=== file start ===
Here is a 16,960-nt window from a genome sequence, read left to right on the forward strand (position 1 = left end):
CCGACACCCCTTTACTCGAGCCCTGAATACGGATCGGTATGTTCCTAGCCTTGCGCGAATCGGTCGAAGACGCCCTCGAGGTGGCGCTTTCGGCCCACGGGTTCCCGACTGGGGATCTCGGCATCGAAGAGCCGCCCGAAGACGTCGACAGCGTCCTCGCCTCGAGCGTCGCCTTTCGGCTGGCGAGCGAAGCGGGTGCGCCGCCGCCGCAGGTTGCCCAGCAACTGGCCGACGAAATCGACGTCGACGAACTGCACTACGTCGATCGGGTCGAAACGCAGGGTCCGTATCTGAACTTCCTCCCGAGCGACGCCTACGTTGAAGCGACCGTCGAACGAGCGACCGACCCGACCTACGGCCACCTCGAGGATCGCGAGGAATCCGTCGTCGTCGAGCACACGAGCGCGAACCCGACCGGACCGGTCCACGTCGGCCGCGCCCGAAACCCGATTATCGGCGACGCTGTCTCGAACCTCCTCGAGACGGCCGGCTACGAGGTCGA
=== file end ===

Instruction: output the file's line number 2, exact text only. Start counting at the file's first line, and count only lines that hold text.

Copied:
CCGACACCCCTTTACTCGAGCCCTGAATACGGATCGGTATGTTCCTAGCCTTGCGCGAATCGGTCGAAGACGCCCTCGAGGTGGCGCTTTCGGCCCACGGGTTCCCGACTGGGGATCTCGGCATCGAAGAGCCGCCCGAAGACGTCGACAGCGTCCTCGCCTCGAGCGTCGCCTTTCGGCTGGCGAGCGAAGCGGGTGCGCCGCCGCCGCAGGTTGCCCAGCAACTGGCCGACGAAATCGACGTCGACGAACTGCACTACGTCGATCGGGTCGAAACGCAGGGTCCGTATCTGAACTTCCTCCCGAGCGACGCCTACGTTGAAGCGACCGTCGAACGAGCGACCGACCCGACCTACGGCCACCTCGAGGATCGCGAGGAATCCGTCGTCGTCGAGCACACGAGCGCGAACCCGACCGGACCGGTCCACGTCGGCCGCGCCCGAAACCCGATTATCGGCGACGCTGTCTCGAACCTCCTCGAGACGGCCGGCTACGAGGTCGA